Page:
You may also like to read:

If you enjoy reading this blog, you may also like to read the articles I write each week as the Springfield Genealogy Examiner and as the Ozarks Cultural Heritage Examiner. Be sure to subscribe so you don't miss a one. You may also enjoy reading about the family stories in my novels at The Homeplace Series blog. You can sign up for e-mail reminders.

Thursday, January 31, 2013

Treasure Chest Thursday - Sing Children Sing Song Book


Treasure Chest Thursday - "Sing Children Sing" Song Book






From storage... Nancy and I each have one of these, from Sunday School at Star Methodist Church, north of Coon Rapids, Iowa.

"Sing Children Sing" by Edith Lovell Thomas; New York City, July, 1939 (when I was born!)

Here is the inside cover, of mine! "Billy Smith"
[It says on left: To The Poets and Musicians who Pitched these Songs for Children's Voices]


I certainly remember using these as a youngster, in the 1940s.

Here was one of the more popular songs - All Things Bright

"All things bright and beautiful, All creatures great and small,
All things wise and wonderful: The Lord God made them all.





Families are Forever!  ;-)

Wednesday, January 30, 2013

Wordless (nearly) Wednesday - January 1943 Image


Wordless (nearly) Wednesday - January 1943 Image


This would be my wife and I, 70 years ago this month...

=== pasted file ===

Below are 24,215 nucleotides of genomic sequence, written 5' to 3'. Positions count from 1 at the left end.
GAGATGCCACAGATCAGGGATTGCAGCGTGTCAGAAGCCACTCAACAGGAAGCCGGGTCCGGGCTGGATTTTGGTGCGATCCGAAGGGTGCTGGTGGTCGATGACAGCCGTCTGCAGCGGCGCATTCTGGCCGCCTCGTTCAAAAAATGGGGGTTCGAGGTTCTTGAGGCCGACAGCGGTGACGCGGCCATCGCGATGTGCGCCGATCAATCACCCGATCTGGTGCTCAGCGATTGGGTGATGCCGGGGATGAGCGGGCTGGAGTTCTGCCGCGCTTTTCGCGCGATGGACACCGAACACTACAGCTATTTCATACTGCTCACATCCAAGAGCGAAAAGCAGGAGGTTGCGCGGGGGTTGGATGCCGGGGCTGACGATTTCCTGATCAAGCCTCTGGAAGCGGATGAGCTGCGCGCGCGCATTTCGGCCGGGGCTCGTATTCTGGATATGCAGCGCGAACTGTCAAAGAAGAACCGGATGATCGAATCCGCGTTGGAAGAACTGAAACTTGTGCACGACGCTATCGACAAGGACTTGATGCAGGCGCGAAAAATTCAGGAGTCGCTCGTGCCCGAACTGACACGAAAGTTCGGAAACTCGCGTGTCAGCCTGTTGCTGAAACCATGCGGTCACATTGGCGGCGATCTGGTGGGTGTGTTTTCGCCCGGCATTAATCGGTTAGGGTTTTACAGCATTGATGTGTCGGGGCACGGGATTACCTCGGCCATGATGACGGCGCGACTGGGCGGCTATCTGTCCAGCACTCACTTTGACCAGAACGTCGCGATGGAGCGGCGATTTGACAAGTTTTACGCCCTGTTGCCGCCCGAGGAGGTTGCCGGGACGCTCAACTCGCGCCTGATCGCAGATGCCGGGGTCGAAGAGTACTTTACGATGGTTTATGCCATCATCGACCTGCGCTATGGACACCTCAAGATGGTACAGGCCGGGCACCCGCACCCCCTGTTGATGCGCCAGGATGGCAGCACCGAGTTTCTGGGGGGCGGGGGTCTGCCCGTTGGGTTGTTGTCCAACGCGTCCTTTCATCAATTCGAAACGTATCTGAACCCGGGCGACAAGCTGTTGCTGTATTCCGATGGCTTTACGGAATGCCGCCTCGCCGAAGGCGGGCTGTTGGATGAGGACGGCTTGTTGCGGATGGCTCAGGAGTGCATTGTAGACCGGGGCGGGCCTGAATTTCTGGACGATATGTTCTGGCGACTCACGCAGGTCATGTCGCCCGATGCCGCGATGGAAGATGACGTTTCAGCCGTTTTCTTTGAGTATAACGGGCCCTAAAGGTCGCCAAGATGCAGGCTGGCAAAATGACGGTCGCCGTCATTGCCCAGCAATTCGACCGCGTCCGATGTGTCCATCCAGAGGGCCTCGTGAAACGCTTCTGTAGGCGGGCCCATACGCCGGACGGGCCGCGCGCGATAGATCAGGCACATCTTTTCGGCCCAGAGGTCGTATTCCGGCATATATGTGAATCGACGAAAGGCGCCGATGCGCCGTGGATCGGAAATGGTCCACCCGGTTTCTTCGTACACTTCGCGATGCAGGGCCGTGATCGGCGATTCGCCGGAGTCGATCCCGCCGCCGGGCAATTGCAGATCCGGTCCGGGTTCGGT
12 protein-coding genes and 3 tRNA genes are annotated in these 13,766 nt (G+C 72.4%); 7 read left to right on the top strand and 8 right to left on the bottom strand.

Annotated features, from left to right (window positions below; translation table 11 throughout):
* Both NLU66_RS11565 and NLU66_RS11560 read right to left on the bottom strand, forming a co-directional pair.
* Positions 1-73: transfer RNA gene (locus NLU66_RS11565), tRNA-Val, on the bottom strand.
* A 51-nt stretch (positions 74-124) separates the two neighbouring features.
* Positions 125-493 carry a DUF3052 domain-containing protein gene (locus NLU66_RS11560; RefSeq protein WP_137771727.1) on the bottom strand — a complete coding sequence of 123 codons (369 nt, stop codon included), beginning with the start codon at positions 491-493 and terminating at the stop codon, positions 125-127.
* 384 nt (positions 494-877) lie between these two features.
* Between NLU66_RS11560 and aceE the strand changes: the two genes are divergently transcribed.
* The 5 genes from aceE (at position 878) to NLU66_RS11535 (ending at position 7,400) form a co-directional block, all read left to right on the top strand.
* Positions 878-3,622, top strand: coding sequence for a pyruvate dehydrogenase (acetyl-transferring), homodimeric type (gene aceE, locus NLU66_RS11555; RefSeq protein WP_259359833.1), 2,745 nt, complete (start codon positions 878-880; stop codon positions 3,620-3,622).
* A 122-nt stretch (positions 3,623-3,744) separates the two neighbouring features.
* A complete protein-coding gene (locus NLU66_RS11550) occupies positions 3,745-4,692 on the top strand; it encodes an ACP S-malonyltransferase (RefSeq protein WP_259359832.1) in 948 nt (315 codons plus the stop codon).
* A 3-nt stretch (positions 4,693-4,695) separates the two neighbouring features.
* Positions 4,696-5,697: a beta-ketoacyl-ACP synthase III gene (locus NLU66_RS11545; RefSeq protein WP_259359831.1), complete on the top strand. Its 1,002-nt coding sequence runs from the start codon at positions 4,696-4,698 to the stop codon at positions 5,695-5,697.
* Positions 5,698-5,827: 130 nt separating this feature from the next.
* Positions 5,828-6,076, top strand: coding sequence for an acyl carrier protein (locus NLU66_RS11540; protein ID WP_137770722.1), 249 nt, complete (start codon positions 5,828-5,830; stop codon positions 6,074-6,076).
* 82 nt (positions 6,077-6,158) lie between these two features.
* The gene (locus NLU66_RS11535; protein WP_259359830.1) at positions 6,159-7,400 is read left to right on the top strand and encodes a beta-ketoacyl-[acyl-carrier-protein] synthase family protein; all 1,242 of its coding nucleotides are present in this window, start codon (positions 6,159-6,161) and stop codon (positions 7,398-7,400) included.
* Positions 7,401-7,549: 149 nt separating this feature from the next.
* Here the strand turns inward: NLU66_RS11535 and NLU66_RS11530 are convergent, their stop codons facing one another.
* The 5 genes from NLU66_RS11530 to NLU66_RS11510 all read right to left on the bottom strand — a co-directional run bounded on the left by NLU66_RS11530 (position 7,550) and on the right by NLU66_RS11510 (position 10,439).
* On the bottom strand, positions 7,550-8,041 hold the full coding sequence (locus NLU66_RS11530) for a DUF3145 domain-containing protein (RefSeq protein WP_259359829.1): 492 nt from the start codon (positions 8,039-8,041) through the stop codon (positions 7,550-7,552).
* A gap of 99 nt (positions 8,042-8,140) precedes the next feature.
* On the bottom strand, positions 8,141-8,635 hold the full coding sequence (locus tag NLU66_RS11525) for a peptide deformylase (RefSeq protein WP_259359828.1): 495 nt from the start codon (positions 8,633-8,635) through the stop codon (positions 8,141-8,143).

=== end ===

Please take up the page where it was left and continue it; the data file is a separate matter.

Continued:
Nancy and I are the two in front - 3 and a half years old!
Guess we've known each other for "a while!"
We'll celebrate our 54th Wedding Anniversary this summer...

Neat car in the background.
Nancy's brother, Bob, far left; far right, her sister, Carolyn
Other two are neighbors


Families are Forever!  ;-)

Monday, January 28, 2013

To Participants of Book Blog Tour


To Participants of Book Blog Tour

Have you taken the Participant Survey?
Denise would appreciate each participant in the tour to take this survey:


Only take it once, of course. Thanks for taking a few minutes to do this!  ;-)


Families are Forever!  ;-)

Sunday, January 27, 2013

FHWC - Feb 2013 - Entry 1


The Family History Writing Challenge
Feb 2013 - Entry 1


A week ago, I decided not to be involved in The FHWC this year. Then, yesterday, I finished my Final First Draft of the Novella I was working on, and I got Lynn's first newsletter (I was still on the list from last year, obviously)… I need a distraction from wanting to "rush on with" the First Draft.

So, I am going to Pledge 250 words a day, in February, on my non-fiction work (that keeps getting put off): "The World of Sergeant Major William Kinnick, Revolutionary Soldier" (working title).

Most of the research is in place, I've written a lot, but I need to work on lots of "bits and pieces" here and there in the manuscript. That is why I'm pledging the 250 words a day. That is one page of new material - not too much - just about right - to get it to the next stage of production.



I'll make a blog post here, from time to time, during the month, to discuss my progress.

Thanks, Lynn, for the continued encouragement!!


Families are Forever!  ;-)



Saturday, January 26, 2013

End of Blog Book Tour Report


End of Blog Book Tour Report


 Last week I was pleased to participate in the Blog Book Tour for Denise Levenick's
"How to Archive Family Keepsakes"

The two week tour ended yesterday, and I am pleased share the following note from Denise with you:

"I'd appreciate  your help getting the word out about the giveaway winners; I need them to contact me with their addresses and email. Here is a list of all winners: